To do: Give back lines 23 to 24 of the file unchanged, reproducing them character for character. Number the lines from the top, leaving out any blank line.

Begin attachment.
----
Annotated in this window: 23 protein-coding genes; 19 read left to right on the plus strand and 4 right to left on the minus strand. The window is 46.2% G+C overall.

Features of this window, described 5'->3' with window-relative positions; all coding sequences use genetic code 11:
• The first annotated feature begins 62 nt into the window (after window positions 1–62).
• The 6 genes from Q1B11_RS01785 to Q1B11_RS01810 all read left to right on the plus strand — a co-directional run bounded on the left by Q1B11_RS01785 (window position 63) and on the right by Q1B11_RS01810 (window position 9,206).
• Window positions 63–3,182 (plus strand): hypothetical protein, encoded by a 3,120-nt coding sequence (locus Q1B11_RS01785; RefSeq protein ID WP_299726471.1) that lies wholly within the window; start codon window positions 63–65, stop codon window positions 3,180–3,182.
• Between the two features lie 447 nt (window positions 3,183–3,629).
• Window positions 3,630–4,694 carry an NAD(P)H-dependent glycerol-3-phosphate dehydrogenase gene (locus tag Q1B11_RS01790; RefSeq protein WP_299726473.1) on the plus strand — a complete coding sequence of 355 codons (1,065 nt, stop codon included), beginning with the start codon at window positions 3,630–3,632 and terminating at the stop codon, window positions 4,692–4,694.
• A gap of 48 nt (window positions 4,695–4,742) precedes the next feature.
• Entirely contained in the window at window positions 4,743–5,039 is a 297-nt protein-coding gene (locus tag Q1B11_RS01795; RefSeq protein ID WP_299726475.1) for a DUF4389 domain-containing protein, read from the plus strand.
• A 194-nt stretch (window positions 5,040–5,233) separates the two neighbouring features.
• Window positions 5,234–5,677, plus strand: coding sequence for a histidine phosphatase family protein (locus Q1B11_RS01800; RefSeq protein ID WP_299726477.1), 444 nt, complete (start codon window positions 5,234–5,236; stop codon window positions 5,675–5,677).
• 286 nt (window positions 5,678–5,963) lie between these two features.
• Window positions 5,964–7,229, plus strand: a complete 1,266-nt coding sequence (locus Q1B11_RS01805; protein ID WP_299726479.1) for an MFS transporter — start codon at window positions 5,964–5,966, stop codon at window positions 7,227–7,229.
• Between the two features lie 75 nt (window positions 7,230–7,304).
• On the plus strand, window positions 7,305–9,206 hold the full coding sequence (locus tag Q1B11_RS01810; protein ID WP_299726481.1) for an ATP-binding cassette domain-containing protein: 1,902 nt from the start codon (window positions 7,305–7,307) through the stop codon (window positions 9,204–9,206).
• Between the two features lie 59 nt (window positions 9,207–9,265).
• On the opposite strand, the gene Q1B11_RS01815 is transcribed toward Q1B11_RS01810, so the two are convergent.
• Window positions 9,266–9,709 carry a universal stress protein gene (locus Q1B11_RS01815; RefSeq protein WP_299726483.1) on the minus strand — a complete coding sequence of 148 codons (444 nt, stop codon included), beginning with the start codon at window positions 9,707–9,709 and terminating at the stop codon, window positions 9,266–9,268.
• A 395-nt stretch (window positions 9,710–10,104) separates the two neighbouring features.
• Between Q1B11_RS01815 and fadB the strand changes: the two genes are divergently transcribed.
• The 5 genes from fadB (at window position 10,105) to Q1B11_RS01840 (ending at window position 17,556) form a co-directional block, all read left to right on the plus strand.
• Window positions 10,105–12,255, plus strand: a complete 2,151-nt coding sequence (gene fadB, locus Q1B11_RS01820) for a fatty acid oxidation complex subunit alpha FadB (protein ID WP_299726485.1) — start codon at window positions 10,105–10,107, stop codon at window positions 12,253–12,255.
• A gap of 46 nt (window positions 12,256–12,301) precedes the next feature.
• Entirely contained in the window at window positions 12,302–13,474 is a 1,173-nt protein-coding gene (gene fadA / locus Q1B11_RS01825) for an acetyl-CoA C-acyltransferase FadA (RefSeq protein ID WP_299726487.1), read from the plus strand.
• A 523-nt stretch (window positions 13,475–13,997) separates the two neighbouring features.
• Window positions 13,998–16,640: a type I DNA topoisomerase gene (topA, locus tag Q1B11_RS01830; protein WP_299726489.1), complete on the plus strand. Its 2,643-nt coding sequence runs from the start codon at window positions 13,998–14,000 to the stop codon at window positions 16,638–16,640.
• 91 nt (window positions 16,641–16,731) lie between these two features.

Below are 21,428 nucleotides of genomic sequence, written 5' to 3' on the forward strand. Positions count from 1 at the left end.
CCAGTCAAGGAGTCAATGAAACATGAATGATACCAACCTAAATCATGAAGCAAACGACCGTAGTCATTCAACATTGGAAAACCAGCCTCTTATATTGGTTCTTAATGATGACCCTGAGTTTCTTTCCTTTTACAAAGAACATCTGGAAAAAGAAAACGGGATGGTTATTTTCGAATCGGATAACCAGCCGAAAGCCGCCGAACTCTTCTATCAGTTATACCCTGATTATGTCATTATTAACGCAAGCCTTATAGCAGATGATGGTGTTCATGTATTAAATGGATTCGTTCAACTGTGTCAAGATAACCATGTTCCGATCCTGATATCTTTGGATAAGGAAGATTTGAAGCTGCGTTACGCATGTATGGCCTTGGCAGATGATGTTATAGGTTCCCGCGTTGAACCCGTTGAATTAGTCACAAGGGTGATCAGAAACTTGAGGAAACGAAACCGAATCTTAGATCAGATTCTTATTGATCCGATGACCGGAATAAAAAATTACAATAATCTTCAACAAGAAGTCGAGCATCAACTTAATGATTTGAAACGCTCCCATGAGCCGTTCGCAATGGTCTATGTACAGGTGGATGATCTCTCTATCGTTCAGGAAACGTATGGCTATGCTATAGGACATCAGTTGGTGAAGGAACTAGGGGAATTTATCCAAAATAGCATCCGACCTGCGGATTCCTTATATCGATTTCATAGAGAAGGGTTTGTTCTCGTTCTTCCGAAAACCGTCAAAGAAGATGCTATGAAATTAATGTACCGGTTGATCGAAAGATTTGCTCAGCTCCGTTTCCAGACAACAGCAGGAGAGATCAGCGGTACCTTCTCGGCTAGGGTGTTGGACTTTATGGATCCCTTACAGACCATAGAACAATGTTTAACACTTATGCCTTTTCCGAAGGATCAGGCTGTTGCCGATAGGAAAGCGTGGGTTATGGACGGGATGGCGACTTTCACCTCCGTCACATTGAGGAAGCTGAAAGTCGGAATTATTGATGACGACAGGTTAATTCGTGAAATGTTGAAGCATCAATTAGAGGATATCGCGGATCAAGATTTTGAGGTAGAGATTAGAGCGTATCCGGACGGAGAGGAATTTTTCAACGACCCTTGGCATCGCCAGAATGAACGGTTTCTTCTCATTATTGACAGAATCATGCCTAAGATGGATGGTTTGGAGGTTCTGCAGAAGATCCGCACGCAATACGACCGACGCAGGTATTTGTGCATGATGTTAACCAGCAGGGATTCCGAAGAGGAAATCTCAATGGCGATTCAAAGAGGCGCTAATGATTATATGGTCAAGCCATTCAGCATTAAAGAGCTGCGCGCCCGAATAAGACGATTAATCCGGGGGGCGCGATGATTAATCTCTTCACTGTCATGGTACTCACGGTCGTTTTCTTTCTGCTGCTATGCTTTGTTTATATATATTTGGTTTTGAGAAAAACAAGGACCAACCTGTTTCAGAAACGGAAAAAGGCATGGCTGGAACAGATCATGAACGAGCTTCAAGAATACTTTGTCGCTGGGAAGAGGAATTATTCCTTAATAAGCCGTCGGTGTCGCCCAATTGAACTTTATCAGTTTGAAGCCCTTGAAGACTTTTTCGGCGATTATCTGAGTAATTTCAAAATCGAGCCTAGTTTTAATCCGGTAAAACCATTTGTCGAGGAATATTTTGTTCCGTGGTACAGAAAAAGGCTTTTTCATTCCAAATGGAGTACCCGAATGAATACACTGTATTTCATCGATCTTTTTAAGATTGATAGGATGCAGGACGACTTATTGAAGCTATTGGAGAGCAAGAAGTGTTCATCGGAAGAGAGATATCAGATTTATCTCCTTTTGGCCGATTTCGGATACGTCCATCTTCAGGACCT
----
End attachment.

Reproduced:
• A gap of 46 nt (window positions 12,256–12,301) precedes the next feature.
• Entirely contained in the window at window positions 12,302–13,474 is a 1,173-nt protein-coding gene (gene fadA / locus Q1B11_RS01825) for an acetyl-CoA C-acyltransferase FadA (RefSeq protein ID WP_299726487.1), read from the plus strand.